Well now that we have the introductions out of the way, let’s get to the real reason you are reading this blog: what is going on in agriculture here in our beautiful state!  God seems to be blessing us with rains just at the right time … amazing of His goodness.  We are about 6 years into a major drought; I can get really technical in this, but basically a typical weather cycle lasts around 20 years, give or take, but the last wet cycle lasted closer to 30.  The climatologists are basically preparing us to dig deep because they suggest it could be a long road before we are in another wet cycle.  However, the wheat looks really good for the marginal moisture we have received.  We were blessed early last week with a decent rain and snow to give us around 1 inch of precipitation.  The week before the rain, I had “top dressed” or sprayed fertilizer on our wheat.  Just about makes that timing perfect.  Fertilizing simply is giving added nutrition to the crop at a specific time; if we had put it on too early, it would only grow the plant instead of adding income-producing grain to the crop.  If we would have fertilized too late, we would put protein in the grain versus grain in the bin (money in our pockets).  Protein is a great thing, but there is no income incentive in producing less grain with higher protein.

This past week with cattle I have had to set up more solar pumps on wells.  Almost all the ponds are dry, or if the ponds have water there is little to no forage in the pasture for the cattle, it’s a catch-22.  One of the good things about a drought is we get the opportunity to clean out all of our ponds from the years of silting in.  We will start pregnancy-checking fall calving cows on Thursday and move them off what wheat pasture we grazed and back to small, dry pastures that will require more maintenance; water being the most critical.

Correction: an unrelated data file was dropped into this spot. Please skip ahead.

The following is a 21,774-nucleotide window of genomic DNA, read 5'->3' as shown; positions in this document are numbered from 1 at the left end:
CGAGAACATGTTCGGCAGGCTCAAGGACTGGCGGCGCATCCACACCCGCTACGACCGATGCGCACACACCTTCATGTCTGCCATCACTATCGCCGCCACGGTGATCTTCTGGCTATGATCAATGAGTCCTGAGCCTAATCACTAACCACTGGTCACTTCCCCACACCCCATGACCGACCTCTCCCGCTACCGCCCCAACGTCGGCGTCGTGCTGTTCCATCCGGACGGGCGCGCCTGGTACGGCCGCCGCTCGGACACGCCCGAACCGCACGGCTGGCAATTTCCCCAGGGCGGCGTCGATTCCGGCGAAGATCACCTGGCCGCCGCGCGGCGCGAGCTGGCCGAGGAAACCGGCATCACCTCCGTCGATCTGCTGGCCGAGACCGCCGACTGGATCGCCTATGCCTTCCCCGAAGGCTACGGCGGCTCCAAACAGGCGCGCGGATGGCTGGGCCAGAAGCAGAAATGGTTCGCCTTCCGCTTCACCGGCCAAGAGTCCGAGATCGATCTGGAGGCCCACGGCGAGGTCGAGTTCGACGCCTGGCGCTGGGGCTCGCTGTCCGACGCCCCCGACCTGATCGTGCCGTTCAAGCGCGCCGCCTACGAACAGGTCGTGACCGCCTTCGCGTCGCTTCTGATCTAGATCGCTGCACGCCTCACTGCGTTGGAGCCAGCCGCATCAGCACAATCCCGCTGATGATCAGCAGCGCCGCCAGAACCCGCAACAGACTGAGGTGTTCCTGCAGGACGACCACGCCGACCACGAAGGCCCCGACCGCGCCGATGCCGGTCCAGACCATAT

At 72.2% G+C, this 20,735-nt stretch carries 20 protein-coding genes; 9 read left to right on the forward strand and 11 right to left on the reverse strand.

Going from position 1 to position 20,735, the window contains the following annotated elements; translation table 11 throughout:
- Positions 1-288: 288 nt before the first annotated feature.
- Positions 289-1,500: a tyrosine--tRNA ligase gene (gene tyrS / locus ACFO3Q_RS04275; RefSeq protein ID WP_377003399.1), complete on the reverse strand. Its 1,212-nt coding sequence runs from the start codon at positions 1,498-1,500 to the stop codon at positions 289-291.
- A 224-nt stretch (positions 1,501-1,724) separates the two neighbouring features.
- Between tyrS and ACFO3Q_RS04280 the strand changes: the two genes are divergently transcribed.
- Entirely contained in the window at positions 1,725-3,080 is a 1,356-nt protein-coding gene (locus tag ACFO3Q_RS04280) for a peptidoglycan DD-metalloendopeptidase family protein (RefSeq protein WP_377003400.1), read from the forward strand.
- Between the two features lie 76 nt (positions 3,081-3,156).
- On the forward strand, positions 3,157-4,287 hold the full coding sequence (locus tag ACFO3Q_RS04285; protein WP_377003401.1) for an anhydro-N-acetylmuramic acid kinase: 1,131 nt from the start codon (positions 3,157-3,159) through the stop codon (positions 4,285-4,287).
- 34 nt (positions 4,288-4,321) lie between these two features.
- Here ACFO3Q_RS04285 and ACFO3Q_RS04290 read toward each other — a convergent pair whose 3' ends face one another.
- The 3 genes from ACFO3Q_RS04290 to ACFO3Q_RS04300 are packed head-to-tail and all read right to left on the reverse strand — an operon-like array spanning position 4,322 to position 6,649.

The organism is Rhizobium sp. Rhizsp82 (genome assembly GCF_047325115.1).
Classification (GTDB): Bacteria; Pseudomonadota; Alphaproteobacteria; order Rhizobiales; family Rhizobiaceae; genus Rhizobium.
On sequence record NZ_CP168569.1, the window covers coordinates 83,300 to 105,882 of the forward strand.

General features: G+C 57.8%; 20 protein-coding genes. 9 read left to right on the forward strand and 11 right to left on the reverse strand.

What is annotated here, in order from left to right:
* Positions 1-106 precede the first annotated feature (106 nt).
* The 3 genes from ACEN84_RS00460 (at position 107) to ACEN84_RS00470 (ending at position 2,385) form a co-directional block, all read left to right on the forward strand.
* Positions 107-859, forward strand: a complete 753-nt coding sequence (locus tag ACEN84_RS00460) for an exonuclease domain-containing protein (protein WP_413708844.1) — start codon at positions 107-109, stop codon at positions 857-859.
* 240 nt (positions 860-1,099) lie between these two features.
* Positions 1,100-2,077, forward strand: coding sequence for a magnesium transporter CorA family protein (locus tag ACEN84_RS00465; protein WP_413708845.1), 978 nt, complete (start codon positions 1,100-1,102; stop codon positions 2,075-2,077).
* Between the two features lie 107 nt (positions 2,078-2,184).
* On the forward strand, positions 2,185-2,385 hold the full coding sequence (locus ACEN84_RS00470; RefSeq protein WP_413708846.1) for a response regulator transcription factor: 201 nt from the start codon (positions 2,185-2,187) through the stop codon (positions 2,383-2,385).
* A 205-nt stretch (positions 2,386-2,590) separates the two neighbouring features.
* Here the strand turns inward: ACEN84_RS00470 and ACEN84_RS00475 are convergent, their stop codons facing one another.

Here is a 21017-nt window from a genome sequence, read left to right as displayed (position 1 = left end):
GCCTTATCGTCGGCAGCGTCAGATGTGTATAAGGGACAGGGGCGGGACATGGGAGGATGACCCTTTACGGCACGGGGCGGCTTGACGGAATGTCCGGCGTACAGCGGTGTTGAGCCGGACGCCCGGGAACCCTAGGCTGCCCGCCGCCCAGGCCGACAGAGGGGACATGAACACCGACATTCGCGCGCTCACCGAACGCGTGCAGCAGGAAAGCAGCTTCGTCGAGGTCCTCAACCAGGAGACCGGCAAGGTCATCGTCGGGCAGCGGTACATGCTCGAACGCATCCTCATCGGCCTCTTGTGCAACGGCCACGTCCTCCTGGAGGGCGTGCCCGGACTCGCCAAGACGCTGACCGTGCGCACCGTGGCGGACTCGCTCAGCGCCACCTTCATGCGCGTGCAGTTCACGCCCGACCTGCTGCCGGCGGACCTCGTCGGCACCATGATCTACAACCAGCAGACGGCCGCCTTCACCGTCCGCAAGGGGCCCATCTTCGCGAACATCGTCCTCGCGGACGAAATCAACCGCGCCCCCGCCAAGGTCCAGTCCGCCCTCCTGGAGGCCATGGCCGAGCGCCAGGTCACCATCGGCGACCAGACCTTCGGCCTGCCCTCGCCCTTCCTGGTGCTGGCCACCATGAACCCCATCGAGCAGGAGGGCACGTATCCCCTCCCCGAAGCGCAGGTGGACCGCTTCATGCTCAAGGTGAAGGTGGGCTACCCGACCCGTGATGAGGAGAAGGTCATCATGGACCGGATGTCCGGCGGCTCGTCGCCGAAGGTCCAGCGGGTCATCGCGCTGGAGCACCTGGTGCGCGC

We traded sprayers a few weeks ago, so this last fertilization in early February was its last on Harris Farms.  We will hopefully get the new sprayer with 120’ aluminum booms this next week.  That way, if I decide to top-dress a little more when we get more precipitation, it will be with the new rig!  It was delivered without a “buddy seat” in it, and Rylan said that won’t do, dad – “Where will I sit?”  Once it gets to the barn, I will add our radios and few personalized touches.

The Shelbourne Stripper header, waiting for wheat harvest.

The Shelbourne Stripper header, waiting for wheat harvest.

Oh, I almost forgot something.  I just purchased a Shelbourne header.  It will run on the John Deere combine – whichever one is around here at harvest.  I trade combines about as often as the wind changes directions in Oklahoma.  For those of you who don’t know, this header is a stripper header, meaning that it strips just the grain off the plant and leaves the straw and everything else still standing.  This is in an effort to help conserve as much moisture as possible.  I can’t wait to get in the field with it and to post pictures to share!

We have the privilege of sitting on the state Young Farmers and Ranchers board, and with that comes planning, working with some great people, and going to the National YF&R convention.  This year it was hosted in Phoenix, Arizona. Our kids enjoy these trips, too.  We learned some neat things, like cactus can live to be more than 300 years old.  They are very heavy, and when the monsoon season comes, they may fall because the weight of the cactus is too much for the shallow root system to bear.  One day during convention we had the opportunity to go on tours.  We toured an olive oil mill, citrus farm and a 9000-acre vegetable farm that employs around 800 people.  As you can tell, their agriculture is different from Oklahoma, but just as diverse!

Photos from the Young Farmers & Ranchers conference: